Authors: Nicholas Crane*, University of Wyoming, Guillaume Proulx, Université du Québec en Abitibi-Témiscamingue
Topics: Political Geography, Cultural and Political Ecology, Cultural Geography
Keywords: Settler colonialism, Landscape, Hegemony, Extraction, Politics, North America
Session Type: Paper
Presentation File: No File Uploaded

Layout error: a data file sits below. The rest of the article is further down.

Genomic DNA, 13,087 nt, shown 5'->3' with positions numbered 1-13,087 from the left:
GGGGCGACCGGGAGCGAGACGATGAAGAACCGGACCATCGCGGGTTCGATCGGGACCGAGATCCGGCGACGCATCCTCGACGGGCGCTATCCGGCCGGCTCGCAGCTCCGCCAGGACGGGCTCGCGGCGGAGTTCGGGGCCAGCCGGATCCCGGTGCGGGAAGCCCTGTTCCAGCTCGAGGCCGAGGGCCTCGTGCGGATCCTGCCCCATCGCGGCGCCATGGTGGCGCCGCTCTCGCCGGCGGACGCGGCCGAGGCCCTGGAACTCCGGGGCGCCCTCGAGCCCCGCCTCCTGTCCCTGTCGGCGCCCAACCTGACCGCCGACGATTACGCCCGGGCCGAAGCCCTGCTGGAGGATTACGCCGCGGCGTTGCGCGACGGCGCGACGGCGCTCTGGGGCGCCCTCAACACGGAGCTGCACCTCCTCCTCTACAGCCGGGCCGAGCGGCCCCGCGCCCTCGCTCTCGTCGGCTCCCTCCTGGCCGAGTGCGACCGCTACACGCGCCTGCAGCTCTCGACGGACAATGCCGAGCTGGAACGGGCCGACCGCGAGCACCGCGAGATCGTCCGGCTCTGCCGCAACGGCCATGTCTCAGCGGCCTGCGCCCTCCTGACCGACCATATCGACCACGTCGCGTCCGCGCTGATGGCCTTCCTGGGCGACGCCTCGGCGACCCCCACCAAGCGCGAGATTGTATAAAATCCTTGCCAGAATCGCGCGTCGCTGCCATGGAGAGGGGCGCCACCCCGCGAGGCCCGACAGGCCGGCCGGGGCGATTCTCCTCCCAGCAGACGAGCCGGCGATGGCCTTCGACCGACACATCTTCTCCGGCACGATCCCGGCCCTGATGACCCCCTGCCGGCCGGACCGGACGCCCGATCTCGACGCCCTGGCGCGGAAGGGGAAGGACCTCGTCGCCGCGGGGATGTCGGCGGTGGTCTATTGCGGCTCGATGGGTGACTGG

Settler colonialism actively transforms places through a process of hegemonic struggle around what we name settler colonial landscapes (the ways of seeing and representing places that facilitate the dispossession of Indigenous people from their territory, as well as the tangible forms given to places by agents of Indigenous dispossession to facilitate the construction of a settler-dominated society). In this paper, we identify political opportunities in the ongoing construction of settler colonial landscapes through attention to oil and gas infrastructure projects across North America (the Trans Mountain Extension project in Canada, the Dakota Access Pipeline in the US, and the Tula-Tuxpan Pipeline in Mexico). These cases show that settler colonial landscapes are being constructed and given shape only ever in relation to collective contestation, at multiple scales, by people whose lives are entangled with extractive industry. Our analysis is also suggestive of emerging transnational solidarities that challenge the national-territorial frame of authoritarian governance in the region.
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